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Duration of Analgesia After Popliteal Fossa Nerve Blockade: Effects of Dexamethasone and Buprenorphine

Information source: Hospital for Special Surgery, New York
ClinicalTrials.gov processed this data on August 23, 2015
Link to the current ClinicalTrials.gov record.

Condition(s) targeted: Patients Undergoing Ankle Surgery

Intervention: A. Control Nerve Block. IV Dexamethasone (4 mg). (Drug); B. Nerve Block with Dexamethasone (4 mg). IV saline. (Drug); C. Control Nerve Block. IV Dexamethasone (4 mg). IV Buprenorphine (0.3 mg) (Drug); D. Nerve Block with Buprenorphine (0.3 mg). IV Dexamethasone (4 mg). (Drug); E. Nerve Block with Dexamethasone (4 mg) / block Buprenorphine (0.3 mg). (Drug)

Phase: N/A

Status: Completed

Sponsored by: Hospital for Special Surgery, New York


Patients scheduled to go home after ankle surgery at HSS typically receive a sciatic nerve block in the popliteal fossa and oral analgesic tablets (such as Percocet). Popliteal fossa nerve blockade has reduced pain for these patients (YaDeau et al, Anesth Analg 2008;106: 1916-20), but unfortunately the patients still often experience moderate to severe pain after the block wears off. The investigators wish to study two additives that may prolong the period of analgesia provided by the nerve block. The additives will be studied in the context of a standardized postoperative multimodal analgesic pathway. Primary outcome: Does adding dexamethasone and / or buprenorphine prolong the analgesia provided by a popliteal fossa nerve block? Secondary outcomes: Does adding dexamethasone and/or buprenorphine to a popliteal fossa nerve block improve: Pain scores? Quality of recovery? Satisfaction? Does adding dexamethasone and/or buprenorphine to a popliteal fossa nerve reduce: Opioid consumption? Opioid-related symptoms? Sleep disturbance?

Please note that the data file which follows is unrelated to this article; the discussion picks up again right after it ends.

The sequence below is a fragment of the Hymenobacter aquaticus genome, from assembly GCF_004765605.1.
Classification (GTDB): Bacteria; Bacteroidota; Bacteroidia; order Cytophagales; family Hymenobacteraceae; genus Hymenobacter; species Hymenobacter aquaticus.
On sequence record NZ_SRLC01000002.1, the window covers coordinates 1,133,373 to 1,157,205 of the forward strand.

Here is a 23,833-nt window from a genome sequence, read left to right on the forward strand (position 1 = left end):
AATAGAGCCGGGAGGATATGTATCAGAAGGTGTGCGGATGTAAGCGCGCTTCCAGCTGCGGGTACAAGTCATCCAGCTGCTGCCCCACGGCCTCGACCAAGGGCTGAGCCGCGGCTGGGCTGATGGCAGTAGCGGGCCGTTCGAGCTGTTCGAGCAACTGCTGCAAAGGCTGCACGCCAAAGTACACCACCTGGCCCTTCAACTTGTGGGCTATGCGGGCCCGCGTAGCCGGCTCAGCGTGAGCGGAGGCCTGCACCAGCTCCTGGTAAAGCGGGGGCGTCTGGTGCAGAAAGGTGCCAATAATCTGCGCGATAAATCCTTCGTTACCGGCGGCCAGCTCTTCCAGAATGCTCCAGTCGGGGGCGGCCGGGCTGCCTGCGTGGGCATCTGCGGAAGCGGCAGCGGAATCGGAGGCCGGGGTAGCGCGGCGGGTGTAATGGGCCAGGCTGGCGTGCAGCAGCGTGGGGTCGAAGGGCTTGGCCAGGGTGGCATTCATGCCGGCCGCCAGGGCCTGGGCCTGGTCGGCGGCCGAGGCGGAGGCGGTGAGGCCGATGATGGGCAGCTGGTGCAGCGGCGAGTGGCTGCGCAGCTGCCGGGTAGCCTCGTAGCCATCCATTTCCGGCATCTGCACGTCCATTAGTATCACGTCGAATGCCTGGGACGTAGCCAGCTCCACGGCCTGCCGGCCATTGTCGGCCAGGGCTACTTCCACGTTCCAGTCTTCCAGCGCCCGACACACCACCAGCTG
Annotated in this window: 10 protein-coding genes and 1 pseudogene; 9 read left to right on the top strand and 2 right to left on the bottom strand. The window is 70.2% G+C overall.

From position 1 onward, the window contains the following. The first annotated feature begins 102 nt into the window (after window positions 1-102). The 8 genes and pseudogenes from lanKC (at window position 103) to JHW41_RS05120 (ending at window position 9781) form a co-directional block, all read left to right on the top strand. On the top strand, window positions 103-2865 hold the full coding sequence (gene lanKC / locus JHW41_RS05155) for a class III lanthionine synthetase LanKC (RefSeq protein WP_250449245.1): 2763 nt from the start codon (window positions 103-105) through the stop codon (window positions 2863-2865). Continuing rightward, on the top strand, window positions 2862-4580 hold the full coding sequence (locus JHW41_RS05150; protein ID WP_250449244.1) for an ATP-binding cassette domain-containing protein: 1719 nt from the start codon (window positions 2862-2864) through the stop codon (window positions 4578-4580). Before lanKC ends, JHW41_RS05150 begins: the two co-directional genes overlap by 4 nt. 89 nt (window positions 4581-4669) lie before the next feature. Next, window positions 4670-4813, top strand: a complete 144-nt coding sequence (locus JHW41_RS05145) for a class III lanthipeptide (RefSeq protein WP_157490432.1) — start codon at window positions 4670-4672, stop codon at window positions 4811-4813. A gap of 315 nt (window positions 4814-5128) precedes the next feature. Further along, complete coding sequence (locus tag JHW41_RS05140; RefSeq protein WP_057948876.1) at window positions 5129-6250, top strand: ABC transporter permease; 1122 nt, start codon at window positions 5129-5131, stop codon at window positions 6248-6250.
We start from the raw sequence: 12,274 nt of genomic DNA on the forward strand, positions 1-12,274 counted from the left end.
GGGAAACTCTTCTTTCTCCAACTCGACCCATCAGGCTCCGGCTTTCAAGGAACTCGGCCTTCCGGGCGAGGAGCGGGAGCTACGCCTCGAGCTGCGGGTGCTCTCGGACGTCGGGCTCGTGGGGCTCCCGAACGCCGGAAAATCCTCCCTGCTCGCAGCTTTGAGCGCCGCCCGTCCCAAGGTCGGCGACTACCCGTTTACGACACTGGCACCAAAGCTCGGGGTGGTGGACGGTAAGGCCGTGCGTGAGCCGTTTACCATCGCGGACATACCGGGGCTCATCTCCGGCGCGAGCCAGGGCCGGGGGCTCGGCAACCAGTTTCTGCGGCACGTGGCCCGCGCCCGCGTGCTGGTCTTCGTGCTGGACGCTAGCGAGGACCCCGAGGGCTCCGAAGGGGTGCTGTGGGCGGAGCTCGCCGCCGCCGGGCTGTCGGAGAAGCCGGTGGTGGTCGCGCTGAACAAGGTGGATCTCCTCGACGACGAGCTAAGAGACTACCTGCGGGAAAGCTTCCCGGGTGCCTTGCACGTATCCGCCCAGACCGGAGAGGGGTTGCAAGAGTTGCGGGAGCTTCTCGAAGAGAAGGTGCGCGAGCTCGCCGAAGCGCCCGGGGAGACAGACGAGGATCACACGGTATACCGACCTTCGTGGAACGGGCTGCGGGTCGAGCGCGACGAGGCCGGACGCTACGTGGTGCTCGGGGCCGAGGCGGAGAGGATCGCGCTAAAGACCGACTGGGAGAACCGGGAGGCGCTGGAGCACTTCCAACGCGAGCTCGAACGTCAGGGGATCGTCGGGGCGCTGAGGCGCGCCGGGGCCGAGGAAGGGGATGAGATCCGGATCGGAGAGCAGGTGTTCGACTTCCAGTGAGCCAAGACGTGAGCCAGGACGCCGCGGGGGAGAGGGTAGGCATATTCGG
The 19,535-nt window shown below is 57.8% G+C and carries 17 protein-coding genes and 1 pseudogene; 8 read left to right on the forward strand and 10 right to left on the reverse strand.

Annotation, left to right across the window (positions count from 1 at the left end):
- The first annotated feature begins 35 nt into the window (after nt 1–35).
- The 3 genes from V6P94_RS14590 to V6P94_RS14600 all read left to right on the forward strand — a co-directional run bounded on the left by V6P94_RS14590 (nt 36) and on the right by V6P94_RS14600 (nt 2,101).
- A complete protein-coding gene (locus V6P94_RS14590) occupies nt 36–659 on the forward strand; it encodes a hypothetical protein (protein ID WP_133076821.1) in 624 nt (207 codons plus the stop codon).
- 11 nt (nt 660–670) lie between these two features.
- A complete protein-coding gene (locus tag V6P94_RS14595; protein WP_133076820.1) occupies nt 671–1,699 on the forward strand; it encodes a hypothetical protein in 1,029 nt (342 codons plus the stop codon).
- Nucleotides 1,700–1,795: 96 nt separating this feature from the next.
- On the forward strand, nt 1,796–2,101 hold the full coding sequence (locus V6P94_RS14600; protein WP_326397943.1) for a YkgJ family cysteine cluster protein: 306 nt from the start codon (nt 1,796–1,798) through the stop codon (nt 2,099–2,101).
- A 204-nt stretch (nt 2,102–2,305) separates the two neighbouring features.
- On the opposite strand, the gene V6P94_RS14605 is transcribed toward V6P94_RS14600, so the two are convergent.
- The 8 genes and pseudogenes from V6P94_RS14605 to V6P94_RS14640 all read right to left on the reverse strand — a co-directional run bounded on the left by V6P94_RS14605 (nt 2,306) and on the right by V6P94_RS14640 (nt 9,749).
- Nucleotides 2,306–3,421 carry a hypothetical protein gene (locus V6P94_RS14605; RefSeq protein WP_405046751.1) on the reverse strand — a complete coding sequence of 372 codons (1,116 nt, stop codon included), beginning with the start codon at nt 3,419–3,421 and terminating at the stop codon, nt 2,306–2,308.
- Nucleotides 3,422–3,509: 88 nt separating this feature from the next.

Clinical Details

Official title: Duration of Analgesia After Popliteal Fossa Nerve Blockade: Effects of Dexamethasone and Buprenorphine

Study design: Allocation: Randomized, Endpoint Classification: Efficacy Study, Intervention Model: Parallel Assignment, Masking: Double Blind (Subject, Investigator, Outcomes Assessor), Primary Purpose: Treatment

Primary outcome: Time it takes for nerve block to wear off


Minimum age: 18 Years. Maximum age: 75 Years. Gender(s): Both.


Inclusion Criteria: 1. Patients of Dr Levine or Dr Roberts. 2. Scheduled for discharge from HSS after foot or ankle surgery. 3. A single-injection popliteal fossa nerve block is judged appropriate.

4. Surgery confined to foot and ankle (no iliac crest bone graft planned - iliac

aspirate is not an exclusion criterion). 5. Patients aged 18-75 years. Exclusion Criteria:

- Surgery that will cause pain at sites outside the distal lower extremity (e. g. iliac

crest bone graft).

- Bilateral surgery

- Chronic pain (defined as regular use of opioid analgesics for > 3 months).

- Chronic use of steroids (defined as regular use of steroids for > 3 months).

- Contraindication to performance of the popliteal fossa nerve block with 30 cc 0. 25%

bupivacaine with clonidine (e. g. alleged bupivacaine sensitivity, low body weight, clonidine allergy, etc.).

- Contraindications to dexamethasone or buprenorphine (e. g. allergy, Insulin Dependent

Diabetes Mellitus, etc.)

- Inability of the patient to describe postoperative pain (e. g. psychiatric disorder,


- Non-English speaking patients (the questionnaire is in English, and translations

would have to be separately validated)

Locations and Contacts

Hospital for Special Surgery, New York, New York 10021, United States
Additional Information

Starting date: October 2010
Last updated: July 2, 2012

Page last updated: August 23, 2015

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